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How To Clear Sediment That Causes Popping Noises In Your Water Tank

Joann Gardner

Minerals can build up in your hot water tank over time. If you have hard water, this can be an ongoing problem you have to deal with. Regular preventative maintenance can keep the situation from getting so bad that your heater clogs. Here's when to suspect your tank has sediment buildup and what you can do to fix it.

Recognize Signs Of Sediment Buildup

When your tank has mineral deposits in it, they may move around as water flows through the tank. This causes unusual noises, such as gurgling sounds. When the sediments heat up, they may crackle or pop. Besides unusual noises, your hot water may leave mineral deposits in your tub or shower. Although, if your home has hard water, the deposits might be from the cold water lines, too. Sometimes rust can form inside the tank and add to the sediment. When that happens, you may see flakes of rust in the water. If your water comes from a well and you don't filter it before it reaches your water tank, you could even see bits of sand and other tiny solids that pass through the water heater.

Clear Sediment By Draining The Tank

If you suspect your tank has sediment buildup, whether it is minerals, sand, or rust, you'll want to flush out the tank. You can hire a plumber to do this, which is a good idea when rust is present because that indicates the inside of the tank could be failing. If you want to flush out the tank yourself, be sure to follow the instructions that come in your owner's manual. You'll basically disconnect the tank from its power source and attach a hose to the drain valve so the water can drain into your yard.

Draining a hot water tank is usually an easy job if you do it regularly as a form of preventative maintenance for getting rid of sediment. If you wait too long, there might be so many deposits in the tank that the drain valve is clogged and water won't drain. You may need to call in a plumber then to consider your options.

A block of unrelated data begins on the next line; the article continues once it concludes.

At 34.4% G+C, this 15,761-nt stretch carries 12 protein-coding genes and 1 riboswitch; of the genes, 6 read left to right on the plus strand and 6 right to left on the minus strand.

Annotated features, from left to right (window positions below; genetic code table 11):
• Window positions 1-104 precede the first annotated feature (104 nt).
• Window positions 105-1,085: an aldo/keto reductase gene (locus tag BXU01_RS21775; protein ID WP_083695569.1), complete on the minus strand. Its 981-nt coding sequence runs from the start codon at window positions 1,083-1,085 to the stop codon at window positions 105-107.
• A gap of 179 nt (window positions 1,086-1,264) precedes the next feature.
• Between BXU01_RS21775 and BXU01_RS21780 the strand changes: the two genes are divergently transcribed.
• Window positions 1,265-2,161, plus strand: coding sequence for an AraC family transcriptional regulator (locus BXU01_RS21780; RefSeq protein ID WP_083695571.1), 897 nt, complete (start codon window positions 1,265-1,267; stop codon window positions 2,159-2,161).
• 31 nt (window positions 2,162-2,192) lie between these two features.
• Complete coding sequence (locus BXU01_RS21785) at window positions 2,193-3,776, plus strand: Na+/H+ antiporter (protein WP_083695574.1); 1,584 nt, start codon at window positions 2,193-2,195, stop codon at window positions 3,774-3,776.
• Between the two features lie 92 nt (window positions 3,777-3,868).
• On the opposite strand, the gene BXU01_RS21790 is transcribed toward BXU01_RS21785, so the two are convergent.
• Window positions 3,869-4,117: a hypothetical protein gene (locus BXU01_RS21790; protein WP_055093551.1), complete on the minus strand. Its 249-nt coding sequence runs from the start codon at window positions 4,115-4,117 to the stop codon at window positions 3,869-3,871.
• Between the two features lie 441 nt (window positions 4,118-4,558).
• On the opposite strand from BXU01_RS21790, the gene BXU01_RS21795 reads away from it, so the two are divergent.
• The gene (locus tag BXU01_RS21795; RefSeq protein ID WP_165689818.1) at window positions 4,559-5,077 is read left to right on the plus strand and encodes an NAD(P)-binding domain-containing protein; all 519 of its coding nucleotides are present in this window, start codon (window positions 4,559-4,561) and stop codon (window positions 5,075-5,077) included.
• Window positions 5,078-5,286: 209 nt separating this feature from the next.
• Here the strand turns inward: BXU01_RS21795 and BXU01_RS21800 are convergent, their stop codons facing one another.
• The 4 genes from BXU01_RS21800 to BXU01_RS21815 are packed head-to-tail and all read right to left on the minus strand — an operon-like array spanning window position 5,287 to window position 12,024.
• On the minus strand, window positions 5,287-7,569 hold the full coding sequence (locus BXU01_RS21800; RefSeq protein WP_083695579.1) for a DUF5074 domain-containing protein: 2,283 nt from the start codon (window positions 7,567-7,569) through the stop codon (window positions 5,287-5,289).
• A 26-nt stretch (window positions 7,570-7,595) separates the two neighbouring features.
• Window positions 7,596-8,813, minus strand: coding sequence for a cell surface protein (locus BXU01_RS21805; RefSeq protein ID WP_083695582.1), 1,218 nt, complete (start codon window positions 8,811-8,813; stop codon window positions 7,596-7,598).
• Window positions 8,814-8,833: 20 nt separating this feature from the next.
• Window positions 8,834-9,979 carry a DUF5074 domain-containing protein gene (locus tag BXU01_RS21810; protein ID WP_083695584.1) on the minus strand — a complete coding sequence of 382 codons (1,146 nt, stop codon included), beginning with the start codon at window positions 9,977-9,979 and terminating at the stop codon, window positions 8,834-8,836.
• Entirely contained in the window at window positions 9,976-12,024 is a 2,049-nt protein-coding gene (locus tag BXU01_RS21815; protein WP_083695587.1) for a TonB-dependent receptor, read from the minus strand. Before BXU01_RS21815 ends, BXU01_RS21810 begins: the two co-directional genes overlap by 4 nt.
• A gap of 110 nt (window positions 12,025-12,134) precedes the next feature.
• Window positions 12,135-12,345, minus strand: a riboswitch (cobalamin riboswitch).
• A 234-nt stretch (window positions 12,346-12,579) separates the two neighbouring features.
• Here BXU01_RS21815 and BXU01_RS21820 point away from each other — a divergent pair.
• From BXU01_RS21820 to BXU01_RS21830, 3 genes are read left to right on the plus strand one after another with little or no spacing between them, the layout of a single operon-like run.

Repair Or Replace A Clogged Drain Valve

Once your plumber has inspected the hot water heater and helped you decide if it can be repaired or if it should be replaced, he or she can remove the tank or repair the drain. If you're going to get a new hot water tank, then the old one can just be moved outdoors and tipped over to drain before it is hauled away. If you want to repair the tank, it may be necessary to have a new drain valve installed.

The water heater repair plumber may try various methods of clearing sediment out of the drain first, but if it's too corroded, then replacing it could be the only option. It's possible to replace the drain valve even with water in the tank, but you should expect some water to spill. Once the new valve is on, water can then be flushed out of the tank to drain sediments out and into the yard.


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Plumbing With A Purpose

When was the last time you realized that you had a serious plumbing problem? About a month ago, I knew that I had to make some big changes, so I began talking with different plumbers about getting the job done. I told them that I wanted to replace the bathtub in the bathroom and the sink and faucet in the kitchen, and they took my requests in stride. Before I knew it, my entire home was updated and I felt great about the work. I wanted to start this blog to help other people to learn more about plumbing and repair.

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